It was on this framework that the rights of refugees and those fleeing persecution were drafted. This doesn’t provide for automatic rights of citizenship, but what it does provide for is humane treatment of refugees and a responsibility to consider the wellbeing of those people that make it into our borders. It is an absolutely underestandable fact that people flee war zones. It is also a fact that if you are going to have to give up your home, you are going to try to make a life for yourself in a country that is stable and developed, as much for your children’s future as anything.

      I think that PS are right in recognising the basic principle that bringing peace and development to those parts of the world that have given rise to the highest numbers of refugees is a priority and the long-term solution. The problem is that they only pay lip service to this principle, while in fact opposing any increase in the money given in development aid. Give them rice is about as sophisticated as it seems to get for them when it comes to undertanding the problems of displacement.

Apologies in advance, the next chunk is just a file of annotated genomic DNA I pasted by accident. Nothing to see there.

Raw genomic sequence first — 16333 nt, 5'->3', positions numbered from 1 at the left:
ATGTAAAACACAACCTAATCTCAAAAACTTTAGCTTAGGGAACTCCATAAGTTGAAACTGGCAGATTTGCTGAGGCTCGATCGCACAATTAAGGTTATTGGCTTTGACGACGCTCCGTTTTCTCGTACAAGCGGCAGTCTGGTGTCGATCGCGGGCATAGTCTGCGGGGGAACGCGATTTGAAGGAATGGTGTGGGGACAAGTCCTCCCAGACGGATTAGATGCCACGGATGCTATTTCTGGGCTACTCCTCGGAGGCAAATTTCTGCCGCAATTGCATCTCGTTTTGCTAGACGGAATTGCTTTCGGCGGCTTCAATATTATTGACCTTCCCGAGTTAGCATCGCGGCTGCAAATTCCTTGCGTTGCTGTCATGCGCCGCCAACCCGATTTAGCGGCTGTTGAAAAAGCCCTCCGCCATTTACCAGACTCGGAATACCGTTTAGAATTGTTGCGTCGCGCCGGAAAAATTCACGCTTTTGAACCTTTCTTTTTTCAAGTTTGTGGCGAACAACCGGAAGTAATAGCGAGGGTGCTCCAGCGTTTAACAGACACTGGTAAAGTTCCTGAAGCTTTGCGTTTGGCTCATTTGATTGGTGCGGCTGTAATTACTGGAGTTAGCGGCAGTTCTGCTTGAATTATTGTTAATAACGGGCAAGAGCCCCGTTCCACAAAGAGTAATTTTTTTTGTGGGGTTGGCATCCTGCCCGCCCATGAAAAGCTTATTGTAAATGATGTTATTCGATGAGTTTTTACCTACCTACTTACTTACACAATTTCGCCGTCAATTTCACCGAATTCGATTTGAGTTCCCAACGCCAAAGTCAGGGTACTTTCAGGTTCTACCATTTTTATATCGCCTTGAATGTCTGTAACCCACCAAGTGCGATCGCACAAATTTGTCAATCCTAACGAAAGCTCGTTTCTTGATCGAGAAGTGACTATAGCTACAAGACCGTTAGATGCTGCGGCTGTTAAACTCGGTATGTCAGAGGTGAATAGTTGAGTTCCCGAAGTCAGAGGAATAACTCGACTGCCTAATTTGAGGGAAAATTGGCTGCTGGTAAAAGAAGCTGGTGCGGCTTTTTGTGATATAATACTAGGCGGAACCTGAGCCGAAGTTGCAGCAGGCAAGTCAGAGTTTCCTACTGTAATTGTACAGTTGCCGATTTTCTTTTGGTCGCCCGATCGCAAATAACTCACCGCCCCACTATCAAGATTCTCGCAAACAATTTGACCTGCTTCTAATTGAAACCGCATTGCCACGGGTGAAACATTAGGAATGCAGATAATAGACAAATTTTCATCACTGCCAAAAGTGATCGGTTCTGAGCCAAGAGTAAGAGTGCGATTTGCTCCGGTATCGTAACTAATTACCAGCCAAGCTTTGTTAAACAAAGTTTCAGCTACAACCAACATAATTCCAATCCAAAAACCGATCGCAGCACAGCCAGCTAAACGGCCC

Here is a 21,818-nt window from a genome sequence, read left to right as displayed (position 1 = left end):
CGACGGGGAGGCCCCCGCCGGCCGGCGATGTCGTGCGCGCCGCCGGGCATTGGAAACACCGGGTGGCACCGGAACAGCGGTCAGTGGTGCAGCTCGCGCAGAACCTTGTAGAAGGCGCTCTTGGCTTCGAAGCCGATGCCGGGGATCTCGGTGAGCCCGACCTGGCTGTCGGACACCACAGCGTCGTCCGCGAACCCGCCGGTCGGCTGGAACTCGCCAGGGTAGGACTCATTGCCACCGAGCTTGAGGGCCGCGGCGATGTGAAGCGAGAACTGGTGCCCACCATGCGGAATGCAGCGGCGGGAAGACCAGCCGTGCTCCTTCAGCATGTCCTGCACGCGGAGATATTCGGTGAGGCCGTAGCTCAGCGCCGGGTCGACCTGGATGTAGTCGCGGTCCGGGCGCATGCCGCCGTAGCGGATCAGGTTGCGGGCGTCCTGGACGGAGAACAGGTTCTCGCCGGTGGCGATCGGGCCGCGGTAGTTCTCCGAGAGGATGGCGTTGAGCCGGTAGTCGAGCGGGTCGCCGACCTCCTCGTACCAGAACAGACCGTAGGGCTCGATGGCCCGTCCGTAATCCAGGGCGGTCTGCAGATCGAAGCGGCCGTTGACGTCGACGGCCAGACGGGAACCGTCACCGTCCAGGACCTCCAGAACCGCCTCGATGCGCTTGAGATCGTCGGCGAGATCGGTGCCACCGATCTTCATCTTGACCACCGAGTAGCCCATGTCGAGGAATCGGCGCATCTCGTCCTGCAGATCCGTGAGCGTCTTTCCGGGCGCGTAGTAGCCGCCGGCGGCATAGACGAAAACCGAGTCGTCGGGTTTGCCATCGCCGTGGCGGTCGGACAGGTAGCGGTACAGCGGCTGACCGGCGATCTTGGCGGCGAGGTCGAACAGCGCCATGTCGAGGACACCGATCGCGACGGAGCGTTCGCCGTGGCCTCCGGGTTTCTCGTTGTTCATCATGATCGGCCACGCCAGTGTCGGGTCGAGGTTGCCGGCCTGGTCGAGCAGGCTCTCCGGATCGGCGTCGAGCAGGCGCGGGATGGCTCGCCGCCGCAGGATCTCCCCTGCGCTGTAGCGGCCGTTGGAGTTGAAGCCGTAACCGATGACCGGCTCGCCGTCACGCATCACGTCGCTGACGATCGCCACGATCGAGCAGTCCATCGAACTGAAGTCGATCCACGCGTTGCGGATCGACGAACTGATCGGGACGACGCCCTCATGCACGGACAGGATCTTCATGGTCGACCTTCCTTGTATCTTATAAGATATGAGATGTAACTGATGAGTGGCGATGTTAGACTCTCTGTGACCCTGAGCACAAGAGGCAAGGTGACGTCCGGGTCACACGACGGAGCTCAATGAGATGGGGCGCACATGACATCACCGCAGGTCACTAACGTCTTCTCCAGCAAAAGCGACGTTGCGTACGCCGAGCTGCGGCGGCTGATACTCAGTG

Europe needs more manpower, at least in the short- and mid-term, and so an increase in immigration is viewed as one method of achieving economic growth. Most balanced reports show a small but real net benefit economically, while typically not taking account of the economic shortfall of not filling that labour gap with immigrants. So, on the face of it, we can afford and should even welcome an immigration policy that benefits us and benefits refugees/immigrants. Clearly there are limits, and clearly it is the responsibility of governments (and not immigrants) to ensure that the rate of immigrant transfer is managed in such a way that it is affordable and efficient. On the whole, you would say that this works.